Deferasirox is a drug to treat iron buildup in the blood. This medicine is usually given to people who have had repeated blood transfusions. In addition, this drug is also used in non-transfusion-dependent thalassemia conditions .
Deferasirox is an iron chelating agent that works by binding to iron so that it can be excreted in the stool. Deferasirox is consumed to prevent iron buildup that can damage the heart, liver, or pancreas.
Deferasirox trademarks: Deferasirox, Dextron, Exjade, Kalsirox
What is Deferasirox
|class||Iron chelating agent|
|Benefit||Treating iron overload due to repeated blood transfusions or thalassemia disease that does not require blood transfusions ( non-transfusion-dependent thalassemia)|
|Consumed by||Adults and children|
|Deferasirox for pregnant and lactating women||
Category C: Animal studies have shown adverse effects on the fetus, but there have been no controlled studies in pregnant women.
Drugs should only be used if the expected benefit outweighs the risk to the fetus.
Deferasirox can be absorbed into breast milk. If you are breastfeeding, do not use this medicine without consulting your doctor first.
|Drug form||Dispersible tablets and film-coated tablets|
Precautions Before Taking Deferasirox
Deferasirox should only be consumed according to a doctor's prescription. Below are some things that need to be considered before consuming deferasirox:
- Do not take deferasirox if you are allergic to this drug. Tell your doctor about any history of allergies you have.
- Tell your doctor if you have or have ever had cancer, liver disease, kidney disease, dehydration , anemia, gastrointestinal bleeding , peptic ulcer, myelodysplastic syndrome , or thrombocytopenia .
- Tell your doctor if you have HIV/AIDS or are undergoing chemotherapy, radiotherapy , or therapy with corticosteroid drugs.
- Tell your doctor if you are taking certain medications, supplements or herbal products.
- Tell your doctor if you are pregnant, breastfeeding or planning a pregnancy.
- Do not drive a vehicle or do activities that require alertness after taking deferasirox, because this drug can cause dizziness.
- Do not consume alcoholic beverages while undergoing treatment with deferasirox, because it can increase the risk of side effects.
- See your doctor immediately if you experience a drug allergic reaction , serious side effects, or overdose after taking deferasirox.
Dosage and Instructions for Use Deferasirox
The following is the dose of deferasirox based on the condition, drug form, and age of the patient:
Condition: Iron buildup due to repeated and continuous blood transfusions
Form of drug: dispersible tablets
- Adults: Initial dose of 20 mg/kg, once daily. The dose can be increased or decreased by 5–10 mg/kg, every 3–6 months. The maximum dose is 40 mg/kg body weight per day. Discontinue treatment if iron levels in the body (serum ferritin concentration) fall to <500 mcg/L.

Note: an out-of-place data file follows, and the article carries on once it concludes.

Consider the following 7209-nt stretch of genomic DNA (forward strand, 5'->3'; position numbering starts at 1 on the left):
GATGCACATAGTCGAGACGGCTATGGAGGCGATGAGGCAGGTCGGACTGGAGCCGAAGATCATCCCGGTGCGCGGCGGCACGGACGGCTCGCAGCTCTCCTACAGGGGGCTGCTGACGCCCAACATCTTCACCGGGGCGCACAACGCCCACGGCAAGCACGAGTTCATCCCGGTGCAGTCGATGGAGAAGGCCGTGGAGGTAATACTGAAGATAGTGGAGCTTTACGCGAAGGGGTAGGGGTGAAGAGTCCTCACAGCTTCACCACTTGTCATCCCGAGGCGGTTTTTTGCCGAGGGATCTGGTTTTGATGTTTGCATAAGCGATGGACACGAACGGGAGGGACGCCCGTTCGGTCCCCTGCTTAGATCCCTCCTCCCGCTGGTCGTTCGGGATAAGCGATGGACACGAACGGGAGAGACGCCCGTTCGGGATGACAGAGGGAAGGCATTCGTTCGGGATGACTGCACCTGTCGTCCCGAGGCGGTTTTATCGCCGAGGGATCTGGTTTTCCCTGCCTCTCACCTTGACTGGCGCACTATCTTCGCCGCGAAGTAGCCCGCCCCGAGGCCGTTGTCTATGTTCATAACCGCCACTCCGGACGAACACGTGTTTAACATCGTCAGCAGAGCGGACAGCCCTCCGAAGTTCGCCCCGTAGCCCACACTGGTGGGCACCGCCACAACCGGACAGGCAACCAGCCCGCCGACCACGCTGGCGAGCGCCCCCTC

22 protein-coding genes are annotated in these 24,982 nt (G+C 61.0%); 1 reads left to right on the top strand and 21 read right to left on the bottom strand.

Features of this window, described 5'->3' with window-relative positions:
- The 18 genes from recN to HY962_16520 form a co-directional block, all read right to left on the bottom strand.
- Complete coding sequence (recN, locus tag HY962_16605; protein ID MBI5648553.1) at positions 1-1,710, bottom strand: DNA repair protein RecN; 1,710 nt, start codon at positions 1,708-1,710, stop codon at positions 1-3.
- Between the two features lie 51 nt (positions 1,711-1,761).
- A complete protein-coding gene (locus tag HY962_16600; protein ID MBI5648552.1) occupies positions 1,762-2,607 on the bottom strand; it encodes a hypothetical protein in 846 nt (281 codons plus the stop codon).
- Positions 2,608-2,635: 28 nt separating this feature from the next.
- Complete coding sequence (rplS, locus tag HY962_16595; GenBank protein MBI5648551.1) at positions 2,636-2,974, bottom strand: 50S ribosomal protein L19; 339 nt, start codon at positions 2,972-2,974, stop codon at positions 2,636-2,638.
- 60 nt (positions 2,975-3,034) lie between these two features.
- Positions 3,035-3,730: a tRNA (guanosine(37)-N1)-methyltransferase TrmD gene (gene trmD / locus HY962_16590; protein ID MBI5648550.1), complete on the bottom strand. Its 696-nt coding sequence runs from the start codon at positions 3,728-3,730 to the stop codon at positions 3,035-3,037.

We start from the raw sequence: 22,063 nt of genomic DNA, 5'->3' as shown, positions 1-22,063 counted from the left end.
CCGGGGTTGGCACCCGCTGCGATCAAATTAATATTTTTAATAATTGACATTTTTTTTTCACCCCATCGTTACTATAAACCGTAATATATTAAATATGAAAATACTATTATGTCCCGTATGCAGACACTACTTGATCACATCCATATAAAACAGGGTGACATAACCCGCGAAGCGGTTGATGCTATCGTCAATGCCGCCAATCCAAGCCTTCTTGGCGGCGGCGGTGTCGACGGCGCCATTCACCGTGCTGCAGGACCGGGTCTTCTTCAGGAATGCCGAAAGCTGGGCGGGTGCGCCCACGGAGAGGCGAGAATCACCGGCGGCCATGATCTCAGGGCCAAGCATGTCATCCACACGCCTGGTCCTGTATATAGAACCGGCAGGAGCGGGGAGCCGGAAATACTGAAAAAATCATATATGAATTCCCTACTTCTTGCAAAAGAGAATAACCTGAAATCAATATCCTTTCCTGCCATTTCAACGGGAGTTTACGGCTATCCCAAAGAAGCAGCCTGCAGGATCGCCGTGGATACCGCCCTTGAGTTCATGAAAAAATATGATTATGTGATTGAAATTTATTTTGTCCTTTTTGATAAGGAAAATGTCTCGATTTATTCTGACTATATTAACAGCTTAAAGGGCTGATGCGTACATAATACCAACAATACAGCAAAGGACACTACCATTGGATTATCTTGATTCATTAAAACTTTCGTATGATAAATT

- Children >5–17 years: Same dose as adults.
- Children aged 2–5 years: 20 mg/kg, once a day. Dosage can be changed according to the patient's body response.
Condition: Non–transfusion-dependent thalassemia (NTDT) type of thalassemia
- Adult: Initial dose 10 mg/kg, once daily. The dose may be increased to 20 mg/kg per day, after 4 weeks of treatment, if the serum ferritin concentration is >15 mg Fe/g. The dose can be increased or decreased again by 5–10 mg/kg, every 3–6 months.
- Children: 10 mg/kg body weight per day.
How to Take Deferasirox Correctly
Follow the doctor 's recommendations and read the instructions for use on the drug packaging before taking deferasirox. Do not increase or decrease your dose without your doctor's permission.
Deferasirox dispersible tablets need to be taken on an empty stomach or at least 30 minutes before eating. Dissolve the dispersible tablet in water, orange juice, or apple juice. Wait until the drug dissolves, stir, then drink.
If you forget to take deferasirox, take this medicine immediately if the break with the next usage schedule is not too close. If it is close, ignore it and do not double the next dose.
As long as deferasirox is used, your doctor may ask you to take a blood test and urine test to monitor iron levels in the blood or make sure there are no side effects due to drug consumption.
Store deferasirox in its packaging in a cool, dry place. Avoid exposure to direct sunlight and keep drugs out of reach of children.
Deferasirox interactions with other drugs
Drug interactions that can occur when deferasirox is used together with other drugs are:
- Decreased effectiveness of deferasirox when taken with antacids
- Decreased levels of deferasirox when taken with cholestyramine, carbamazepine , rifampicin or phenytoin
- Increased blood levels of duloxetine, theophylline , repaglinide, or paclitaxel
- Decreased effectiveness of ciclosporin , simvastatin, or birth control pills
- Increased risk of bleeding when used with aspirin
Deferasirox Side Effects and Dangers
Side effects that may arise after taking deferasirox are:
Contact your doctor if the above side effects do not improve. Call your doctor right away if you experience serious side effects, such as:
- Blurred vision
- Fever , chills, or sore throat
- Infrequent urination
- Swelling in the legs
- Excessive fatigue
- Deaf or hearing loss
- Easy bruising
- Bloody or black stools
- Persistent vomiting, severe stomach pain, loss of appetite, or jaundice